Resene paint effects projects, project 10
A distressed paint finish is a quick way to fake age and add character to a piece and is especially suitable for rustic looking items and furniture.
In this project only part of the stencil has been used and then flipped over so that the design is more balanced and fits into the side of the tray nicely. Single elements from a stencil may be used to create your own design or you may add in elements such as an extra leaf at each end and a motif in the centre to fill gaps as required. Try various combinations on paper and when you are pleased with the result, start on your tray.
If you are confident of the design you wish to achieve you can paint it freehand onto the tray rather than stencilling.
Step 1: Sand the tray lightly, remove dust and paint with one or two coats of Resene Lusty. Leave to thoroughly dry.
Step 2: Apply one coat of Resene Chenin topcoat.
Step 3: When the topcoat has lost its shine but before the paint hardens, start rubbing gently over the paintwork with the wire wool in the same direction as the brushstrokes. Rub until the basecoat starts to show through and you have achieved the desired distressed effect. Pay particular attention to the edges and corners where paint would have been worn off over time.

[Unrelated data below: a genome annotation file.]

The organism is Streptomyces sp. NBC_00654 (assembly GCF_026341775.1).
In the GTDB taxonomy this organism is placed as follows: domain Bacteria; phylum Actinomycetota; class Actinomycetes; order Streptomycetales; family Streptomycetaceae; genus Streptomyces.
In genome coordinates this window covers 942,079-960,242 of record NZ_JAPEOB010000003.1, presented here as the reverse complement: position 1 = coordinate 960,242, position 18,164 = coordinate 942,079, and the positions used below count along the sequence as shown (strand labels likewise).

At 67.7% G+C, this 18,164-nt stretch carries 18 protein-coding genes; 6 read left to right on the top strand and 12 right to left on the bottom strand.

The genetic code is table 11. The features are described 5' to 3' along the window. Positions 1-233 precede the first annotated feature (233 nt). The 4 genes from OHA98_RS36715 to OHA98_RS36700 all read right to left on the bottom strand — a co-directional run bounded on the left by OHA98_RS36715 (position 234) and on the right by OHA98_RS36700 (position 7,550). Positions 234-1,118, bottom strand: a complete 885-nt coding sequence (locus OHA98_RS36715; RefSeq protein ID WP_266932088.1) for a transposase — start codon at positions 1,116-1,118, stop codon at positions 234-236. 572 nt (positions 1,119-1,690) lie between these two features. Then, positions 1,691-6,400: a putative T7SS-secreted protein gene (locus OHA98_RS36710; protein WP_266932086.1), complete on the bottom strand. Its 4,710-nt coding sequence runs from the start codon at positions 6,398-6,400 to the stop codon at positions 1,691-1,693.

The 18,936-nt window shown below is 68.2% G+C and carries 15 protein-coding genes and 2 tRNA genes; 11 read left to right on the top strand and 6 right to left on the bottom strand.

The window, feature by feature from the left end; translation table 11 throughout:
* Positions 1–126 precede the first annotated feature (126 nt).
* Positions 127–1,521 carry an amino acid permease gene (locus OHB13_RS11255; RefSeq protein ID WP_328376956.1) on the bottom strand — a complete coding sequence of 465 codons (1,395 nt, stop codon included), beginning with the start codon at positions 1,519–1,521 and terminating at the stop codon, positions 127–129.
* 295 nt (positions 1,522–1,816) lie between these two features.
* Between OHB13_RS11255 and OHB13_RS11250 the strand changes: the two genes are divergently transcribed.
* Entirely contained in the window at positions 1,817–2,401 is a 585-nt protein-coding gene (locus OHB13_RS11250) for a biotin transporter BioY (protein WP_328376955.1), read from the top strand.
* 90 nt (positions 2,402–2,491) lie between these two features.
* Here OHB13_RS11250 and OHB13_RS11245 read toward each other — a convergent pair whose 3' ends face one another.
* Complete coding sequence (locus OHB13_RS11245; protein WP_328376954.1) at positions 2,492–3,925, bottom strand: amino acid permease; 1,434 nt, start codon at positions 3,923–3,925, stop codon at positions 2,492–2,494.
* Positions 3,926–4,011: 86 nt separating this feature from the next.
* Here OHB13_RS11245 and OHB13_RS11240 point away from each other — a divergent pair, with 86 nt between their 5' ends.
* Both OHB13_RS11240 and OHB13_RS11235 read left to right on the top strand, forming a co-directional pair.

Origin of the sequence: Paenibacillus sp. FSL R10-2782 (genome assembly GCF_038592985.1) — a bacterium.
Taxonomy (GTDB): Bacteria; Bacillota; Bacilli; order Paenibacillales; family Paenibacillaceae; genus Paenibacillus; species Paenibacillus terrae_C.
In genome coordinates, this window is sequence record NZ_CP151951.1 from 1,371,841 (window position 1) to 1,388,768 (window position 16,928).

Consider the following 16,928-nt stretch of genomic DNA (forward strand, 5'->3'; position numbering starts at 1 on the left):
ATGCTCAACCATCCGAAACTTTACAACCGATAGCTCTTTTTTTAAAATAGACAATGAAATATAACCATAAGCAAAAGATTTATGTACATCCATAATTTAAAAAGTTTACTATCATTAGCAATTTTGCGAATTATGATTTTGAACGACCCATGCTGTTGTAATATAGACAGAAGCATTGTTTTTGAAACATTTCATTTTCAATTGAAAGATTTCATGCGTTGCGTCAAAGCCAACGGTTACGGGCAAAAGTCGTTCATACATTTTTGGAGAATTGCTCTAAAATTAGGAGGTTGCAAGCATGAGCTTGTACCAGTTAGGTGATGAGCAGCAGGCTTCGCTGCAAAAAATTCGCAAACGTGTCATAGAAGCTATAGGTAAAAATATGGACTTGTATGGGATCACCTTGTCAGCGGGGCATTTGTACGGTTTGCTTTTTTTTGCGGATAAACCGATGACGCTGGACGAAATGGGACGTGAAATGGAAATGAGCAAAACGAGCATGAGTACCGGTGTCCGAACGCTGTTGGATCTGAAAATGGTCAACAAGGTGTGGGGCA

Step 4: Put a small amount of each of the Resene Lusty and Resene Dell on a saucer.
Step 5: Place the stencil into position and tape securely. Using the stencil brush, pick up a small amount of the Resene Lusty and pounce on the saucer to distribute the paint through the bristles. Remove the excess on a paper towel. The brush should be virtually dry.
Step 6: In a pouncing action, apply the paint to the stencil. Do all the red areas first. Wipe the stencil clean and clean the brush by rubbing the paint off on a paper towel. Washing the brush leaves excess water in the bristles and thins the paint down causing it to bleed under the stencil. Apply the Resene Dell in the same way.
Step 7: Seal with one or two coats of Resene Qristal Clear Poly–Flat or Resene Aquaclear satin. The use of a flat or satin sealer suits the style of a distressed finish as a higher gloss finish tends to suggest the item is newer.
Project by Janet Scard. Photography by Joseph Zou.
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